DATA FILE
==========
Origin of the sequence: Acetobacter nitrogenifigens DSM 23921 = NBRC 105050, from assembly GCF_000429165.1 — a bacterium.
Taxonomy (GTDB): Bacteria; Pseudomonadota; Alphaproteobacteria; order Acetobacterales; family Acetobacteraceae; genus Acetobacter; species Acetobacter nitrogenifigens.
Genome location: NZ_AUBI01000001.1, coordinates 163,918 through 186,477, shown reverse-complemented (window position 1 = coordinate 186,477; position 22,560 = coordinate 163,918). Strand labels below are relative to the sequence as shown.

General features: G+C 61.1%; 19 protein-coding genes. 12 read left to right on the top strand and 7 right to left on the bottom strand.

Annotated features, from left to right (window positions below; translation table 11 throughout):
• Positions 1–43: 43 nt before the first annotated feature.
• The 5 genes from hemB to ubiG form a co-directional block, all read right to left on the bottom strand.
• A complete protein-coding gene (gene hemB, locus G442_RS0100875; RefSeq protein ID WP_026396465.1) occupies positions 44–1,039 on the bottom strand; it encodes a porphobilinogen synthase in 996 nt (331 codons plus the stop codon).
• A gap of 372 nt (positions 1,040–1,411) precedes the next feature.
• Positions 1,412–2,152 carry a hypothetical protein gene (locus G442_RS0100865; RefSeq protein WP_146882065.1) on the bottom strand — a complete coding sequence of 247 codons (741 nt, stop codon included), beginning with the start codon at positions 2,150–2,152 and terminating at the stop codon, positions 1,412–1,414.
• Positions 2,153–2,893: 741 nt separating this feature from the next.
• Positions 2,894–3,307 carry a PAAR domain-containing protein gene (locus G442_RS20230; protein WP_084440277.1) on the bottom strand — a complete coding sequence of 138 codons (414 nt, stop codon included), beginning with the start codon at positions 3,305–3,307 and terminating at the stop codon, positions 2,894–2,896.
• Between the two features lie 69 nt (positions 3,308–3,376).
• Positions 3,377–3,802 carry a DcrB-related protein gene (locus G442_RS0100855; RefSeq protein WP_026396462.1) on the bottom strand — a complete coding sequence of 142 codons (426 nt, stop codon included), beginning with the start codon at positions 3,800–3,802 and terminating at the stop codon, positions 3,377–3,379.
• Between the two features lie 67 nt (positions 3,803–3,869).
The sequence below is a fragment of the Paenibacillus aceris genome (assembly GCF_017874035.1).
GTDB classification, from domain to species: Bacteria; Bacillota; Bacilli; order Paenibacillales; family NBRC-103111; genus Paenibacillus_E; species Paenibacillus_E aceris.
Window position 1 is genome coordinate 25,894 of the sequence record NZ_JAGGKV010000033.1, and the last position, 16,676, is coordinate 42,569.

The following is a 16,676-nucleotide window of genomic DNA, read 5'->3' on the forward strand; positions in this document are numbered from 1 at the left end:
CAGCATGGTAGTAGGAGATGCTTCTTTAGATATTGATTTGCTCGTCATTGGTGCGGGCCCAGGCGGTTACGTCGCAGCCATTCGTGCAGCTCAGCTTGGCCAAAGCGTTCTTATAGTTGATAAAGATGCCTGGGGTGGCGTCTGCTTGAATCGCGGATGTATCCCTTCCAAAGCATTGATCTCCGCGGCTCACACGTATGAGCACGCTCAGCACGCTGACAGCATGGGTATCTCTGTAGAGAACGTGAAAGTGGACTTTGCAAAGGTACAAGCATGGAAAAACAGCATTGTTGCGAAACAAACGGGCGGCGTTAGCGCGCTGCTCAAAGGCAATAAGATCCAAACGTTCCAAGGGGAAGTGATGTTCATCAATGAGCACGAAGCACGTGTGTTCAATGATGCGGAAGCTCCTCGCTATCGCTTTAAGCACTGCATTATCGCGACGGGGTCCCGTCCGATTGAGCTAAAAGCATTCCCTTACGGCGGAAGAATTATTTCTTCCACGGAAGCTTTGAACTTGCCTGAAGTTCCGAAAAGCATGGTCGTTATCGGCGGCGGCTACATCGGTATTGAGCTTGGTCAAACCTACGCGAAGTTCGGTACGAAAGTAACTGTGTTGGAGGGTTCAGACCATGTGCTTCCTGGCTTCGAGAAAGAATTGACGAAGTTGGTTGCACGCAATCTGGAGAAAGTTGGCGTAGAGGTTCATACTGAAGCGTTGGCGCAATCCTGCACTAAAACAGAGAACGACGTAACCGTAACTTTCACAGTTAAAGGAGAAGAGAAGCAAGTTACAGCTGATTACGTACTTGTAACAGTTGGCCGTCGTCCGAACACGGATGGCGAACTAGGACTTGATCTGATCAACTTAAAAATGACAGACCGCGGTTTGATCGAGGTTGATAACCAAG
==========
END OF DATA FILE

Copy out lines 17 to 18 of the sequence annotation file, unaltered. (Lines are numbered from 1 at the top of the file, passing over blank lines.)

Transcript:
GTDB classification, from domain to species: Bacteria; Bacillota; Bacilli; order Paenibacillales; family NBRC-103111; genus Paenibacillus_E; species Paenibacillus_E aceris.
Window position 1 is genome coordinate 25,894 of the sequence record NZ_JAGGKV010000033.1, and the last position, 16,676, is coordinate 42,569.